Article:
Carnegie Longlist 2016 · Carnegie Nominations 2016 · Carnegie Shortlist 2016

One by Sarah Crossan

I was initially drawn to the lovely cover of this book, but was quickly disappointed when I opened it and discovered …

… poetry.  I put it to the side and read something else.  For reasons I no longer can remember, I picked it up again weeks later and read the first page, and then the first chapter.  I was captivated.

Apple and Rain showcased Crossan’s insight into family relationships and One also perfectly illustrates the complexity of the family unit.  Crossan’s writing beautifully highlights the conflicting emotions that are common within parental and sibling relationships; tension, hostility, fragility, resentment, duty, responsibility, reliance, tolerance, belonging, affection and love, both conditional and unconditional.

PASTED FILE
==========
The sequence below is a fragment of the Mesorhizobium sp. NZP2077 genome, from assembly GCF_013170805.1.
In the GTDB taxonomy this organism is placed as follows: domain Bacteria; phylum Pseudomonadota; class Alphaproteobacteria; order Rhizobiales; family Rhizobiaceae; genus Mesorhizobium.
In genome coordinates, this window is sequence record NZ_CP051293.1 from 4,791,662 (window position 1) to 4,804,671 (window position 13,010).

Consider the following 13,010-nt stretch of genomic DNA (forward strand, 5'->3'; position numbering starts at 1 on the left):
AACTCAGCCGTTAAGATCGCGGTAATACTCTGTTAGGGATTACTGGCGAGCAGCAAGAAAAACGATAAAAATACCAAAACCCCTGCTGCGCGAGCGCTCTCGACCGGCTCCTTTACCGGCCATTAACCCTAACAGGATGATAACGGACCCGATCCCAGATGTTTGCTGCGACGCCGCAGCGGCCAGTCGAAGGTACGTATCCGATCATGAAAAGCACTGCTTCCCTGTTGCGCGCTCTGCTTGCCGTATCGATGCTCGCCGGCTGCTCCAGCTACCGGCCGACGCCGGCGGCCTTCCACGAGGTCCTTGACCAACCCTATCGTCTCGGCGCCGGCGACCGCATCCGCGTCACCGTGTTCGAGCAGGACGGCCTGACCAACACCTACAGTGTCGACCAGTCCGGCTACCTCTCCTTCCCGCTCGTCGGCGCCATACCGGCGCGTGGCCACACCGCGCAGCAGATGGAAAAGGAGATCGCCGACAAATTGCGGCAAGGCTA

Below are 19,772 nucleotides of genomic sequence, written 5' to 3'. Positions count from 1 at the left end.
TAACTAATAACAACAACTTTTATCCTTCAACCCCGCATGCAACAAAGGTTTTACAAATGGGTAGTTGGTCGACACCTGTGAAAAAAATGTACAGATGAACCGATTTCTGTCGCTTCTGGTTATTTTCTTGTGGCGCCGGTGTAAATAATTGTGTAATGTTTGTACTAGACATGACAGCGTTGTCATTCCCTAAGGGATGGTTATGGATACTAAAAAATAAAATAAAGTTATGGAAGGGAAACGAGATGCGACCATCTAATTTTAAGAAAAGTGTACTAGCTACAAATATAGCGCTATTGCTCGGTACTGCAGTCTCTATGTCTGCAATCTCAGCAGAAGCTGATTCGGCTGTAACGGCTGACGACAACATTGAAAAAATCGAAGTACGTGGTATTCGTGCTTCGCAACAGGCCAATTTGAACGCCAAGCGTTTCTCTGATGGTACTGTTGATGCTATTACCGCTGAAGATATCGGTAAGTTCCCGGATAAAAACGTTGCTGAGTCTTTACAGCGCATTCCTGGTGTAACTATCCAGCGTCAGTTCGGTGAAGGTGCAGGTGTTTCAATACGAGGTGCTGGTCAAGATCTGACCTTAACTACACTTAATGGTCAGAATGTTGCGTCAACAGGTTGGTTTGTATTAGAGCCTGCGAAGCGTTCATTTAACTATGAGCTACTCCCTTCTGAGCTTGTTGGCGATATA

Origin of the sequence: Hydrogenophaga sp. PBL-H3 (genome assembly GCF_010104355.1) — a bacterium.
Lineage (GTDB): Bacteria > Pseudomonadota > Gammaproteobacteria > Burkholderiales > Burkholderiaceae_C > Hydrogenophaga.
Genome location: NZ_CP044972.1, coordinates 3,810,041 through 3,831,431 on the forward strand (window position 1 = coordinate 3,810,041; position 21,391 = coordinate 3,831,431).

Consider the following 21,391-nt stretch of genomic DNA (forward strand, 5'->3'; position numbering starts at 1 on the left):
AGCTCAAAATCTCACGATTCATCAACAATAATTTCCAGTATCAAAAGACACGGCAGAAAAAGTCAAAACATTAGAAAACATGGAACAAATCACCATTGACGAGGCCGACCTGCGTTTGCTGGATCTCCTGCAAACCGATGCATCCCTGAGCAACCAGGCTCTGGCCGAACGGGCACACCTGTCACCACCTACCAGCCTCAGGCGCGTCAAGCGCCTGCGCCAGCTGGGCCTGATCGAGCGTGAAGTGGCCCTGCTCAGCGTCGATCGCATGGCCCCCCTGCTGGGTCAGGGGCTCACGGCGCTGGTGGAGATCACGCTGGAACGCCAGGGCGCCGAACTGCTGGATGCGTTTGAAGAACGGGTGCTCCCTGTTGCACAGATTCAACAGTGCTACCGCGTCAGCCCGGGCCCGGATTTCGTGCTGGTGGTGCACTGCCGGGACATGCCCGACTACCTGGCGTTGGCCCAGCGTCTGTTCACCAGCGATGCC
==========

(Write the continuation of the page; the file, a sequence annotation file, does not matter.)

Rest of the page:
One is the story of teenager Grace.  It is in many ways is a typical coming of age story.  We follow Grace, and twin sister Tippi, as they experience starting school, making friends, struggling with serious illness, coping with dysfunctional family members and falling in love.  What sets this book apart from so many others is the beautiful portrayal of the twins’ relationship.  Their love for each other feels so powerful and intense – an unbreakable bond, they are inseparable.  Aren’t they?

I have found this review difficult to write as I wanted to give One the justice that it deserves.  I find poetry hard to access so I decided to read this book simply as a story.  An incredible, heart wrenching story, I would definitely include it in my top ten of fiction books.   One is my winner of this years shortlist.


Review by Lucy

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